RM: I have been very influenced by manga, and still read and enjoy some of them very often. Of course, many mangas are very far from the stereotypes of the genre, I’m thinking of authors like Katsuhiro Otomo, Takita Yu and others, but even some of the most mainstream mangas like Dragon Ball and Naruto are very good in their own fields, and I admit that I am a fan. My personal sensibility doesn’t lean that way, and I won’t produce this kind of work, but I believe the world of comics needs comics of every type and for every kind of public.


RP: Could you ever imagine yourself doing commercial comics? Where is your soul, between "the author" and "the professional"?

RM: No I couldn’t. I have reached a moment in my life where I decided I would not draw comics for professional reasons. Fortunately, I can work in other fields, but I decided that comics would be my private garden, where I am free to express myself any way I like, without having to be subjected to professional imperatives. For the moment, my work seems oriented towards what you call the intimate ad universal, and that is fine with me, but I wish to make some more political stuff, since it is something that I’m interested in. But I don’t really control what I produce, and what inspires me artistically.


RP: You are having quite active communication with the rest of the comics world, as I noticed. For example, you were a guest-lecturer at Swarthmore University in USA some months ago. Can you tell us a bit about this experience, how did people react to your presentation, did this travel change you, and in which way?

RM: I was invited to make a presentation of my work at Swarthmore University, together with a historian, Daho Djerbal. He also publishes a social studies publication called “NAQD”. We were invited to do our joint presentation for students in comparative literature, and the title was: “A discussion of Algerian aesthetics and creative politics” and it was mainly about art and representation of self in a post-colonial context. My work doesn’t exactly fit in this context, but it does deal in power relationships, and how the unconscious representations sometimes escape from the control of the artist. The students were very responsive, curious and open-minded, so for me it was a very good experience.


RP: Can you tell us a bit about the experience of growing up in Algiers? If you were born and raised somewhere else, would your art and attitudes be much different?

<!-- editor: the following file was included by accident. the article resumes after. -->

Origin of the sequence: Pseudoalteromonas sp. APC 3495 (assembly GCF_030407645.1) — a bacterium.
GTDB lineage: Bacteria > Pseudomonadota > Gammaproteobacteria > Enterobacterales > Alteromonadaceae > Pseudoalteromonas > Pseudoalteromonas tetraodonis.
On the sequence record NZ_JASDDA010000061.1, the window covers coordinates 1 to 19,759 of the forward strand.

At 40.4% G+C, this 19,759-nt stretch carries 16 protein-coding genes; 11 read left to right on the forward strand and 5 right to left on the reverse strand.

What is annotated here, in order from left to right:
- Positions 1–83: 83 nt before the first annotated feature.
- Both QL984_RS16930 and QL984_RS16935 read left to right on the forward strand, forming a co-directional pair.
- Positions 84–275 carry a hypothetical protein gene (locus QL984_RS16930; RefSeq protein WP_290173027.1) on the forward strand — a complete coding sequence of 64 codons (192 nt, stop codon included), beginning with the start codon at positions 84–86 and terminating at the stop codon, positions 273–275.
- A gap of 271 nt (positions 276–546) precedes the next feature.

RM: Of course I think it would be completely different. I grew up in Algeria in a very violent period. In the 90s, while I was growing out of childhood and into adolescence and adulthood, Algeria went through political unrest and terrorism. This changed us all, and still colors our lives. But along with the scars our society bears, I believe it taught us hard truths, about living together, dealing with different views, and the potential violence lurking in every human soul. It was a painful experience, but I hope we have learned something from it and maybe that can help us build a better society in the future. On a personal level, what I think I learned from that period is that violence and pain are not “inhuman” things that we can desperately hope to avoid. They are, on the contrary, very human, natural and unavoidable parts of us, even if they are unpleasant, and we should learn to confront them with wisdom rather than bury our heads under a blanket and pretend they’ll go away. I have also lived in Ivory Coast and Ireland for a while, and that has also influenced the person I am today. It is a precious experience to confront oneself to very different cultures, and it’s a pity people in the southern countries are being actively discouraged from travelling. Visas and borders have made the world a prison for some.


RP: What are you currently working on, what are you interested in at the moment?

RM: I am working on this: growing in Algiers during those troubled times. It is difficult, and I’m not sure how to go about it, but it is something that means a lot to me, and I hope to finish it some day. I am also working on a story about the Sahraoui refugee camps in the south of Algeria. It is a cause I am actively engaged in with other Algerian artists and I hope this will raise awareness of it throughout the world, because many people are still completely ignorant that there is a situation of colonization in Western Sahara. Also, these last few years, I grew more and more interested in traditional printing techniques, and it is a field that, for me, has a close relationship with comics. I want to mount a workshop, where other artists will be welcome to create and publish comics and other graphic productions.